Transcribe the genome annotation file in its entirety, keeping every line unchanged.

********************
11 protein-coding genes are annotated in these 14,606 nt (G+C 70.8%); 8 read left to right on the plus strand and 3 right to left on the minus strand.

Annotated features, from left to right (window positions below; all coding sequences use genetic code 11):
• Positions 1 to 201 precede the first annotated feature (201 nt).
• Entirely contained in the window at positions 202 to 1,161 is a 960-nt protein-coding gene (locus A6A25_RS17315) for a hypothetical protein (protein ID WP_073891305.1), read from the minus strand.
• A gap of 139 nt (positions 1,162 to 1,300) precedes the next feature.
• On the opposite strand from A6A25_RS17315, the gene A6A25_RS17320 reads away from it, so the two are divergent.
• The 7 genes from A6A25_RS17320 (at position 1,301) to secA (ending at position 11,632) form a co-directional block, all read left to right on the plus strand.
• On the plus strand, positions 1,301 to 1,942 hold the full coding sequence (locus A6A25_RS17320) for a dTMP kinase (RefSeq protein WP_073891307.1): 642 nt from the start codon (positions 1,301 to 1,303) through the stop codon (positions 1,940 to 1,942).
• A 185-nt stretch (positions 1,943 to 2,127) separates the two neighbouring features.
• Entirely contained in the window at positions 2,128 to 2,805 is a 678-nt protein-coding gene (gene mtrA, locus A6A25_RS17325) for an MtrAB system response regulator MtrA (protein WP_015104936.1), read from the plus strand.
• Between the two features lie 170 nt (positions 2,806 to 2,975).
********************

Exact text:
11 protein-coding genes are annotated in these 14,606 nt (G+C 70.8%); 8 read left to right on the plus strand and 3 right to left on the minus strand.

Annotated features, from left to right (window positions below; all coding sequences use genetic code 11):
• Positions 1 to 201 precede the first annotated feature (201 nt).
• Entirely contained in the window at positions 202 to 1,161 is a 960-nt protein-coding gene (locus A6A25_RS17315) for a hypothetical protein (protein ID WP_073891305.1), read from the minus strand.
• A gap of 139 nt (positions 1,162 to 1,300) precedes the next feature.
• On the opposite strand from A6A25_RS17315, the gene A6A25_RS17320 reads away from it, so the two are divergent.
• The 7 genes from A6A25_RS17320 (at position 1,301) to secA (ending at position 11,632) form a co-directional block, all read left to right on the plus strand.
• On the plus strand, positions 1,301 to 1,942 hold the full coding sequence (locus A6A25_RS17320) for a dTMP kinase (RefSeq protein WP_073891307.1): 642 nt from the start codon (positions 1,301 to 1,303) through the stop codon (positions 1,940 to 1,942).
• A 185-nt stretch (positions 1,943 to 2,127) separates the two neighbouring features.
• Entirely contained in the window at positions 2,128 to 2,805 is a 678-nt protein-coding gene (gene mtrA, locus A6A25_RS17325) for an MtrAB system response regulator MtrA (protein WP_015104936.1), read from the plus strand.
• Between the two features lie 170 nt (positions 2,806 to 2,975).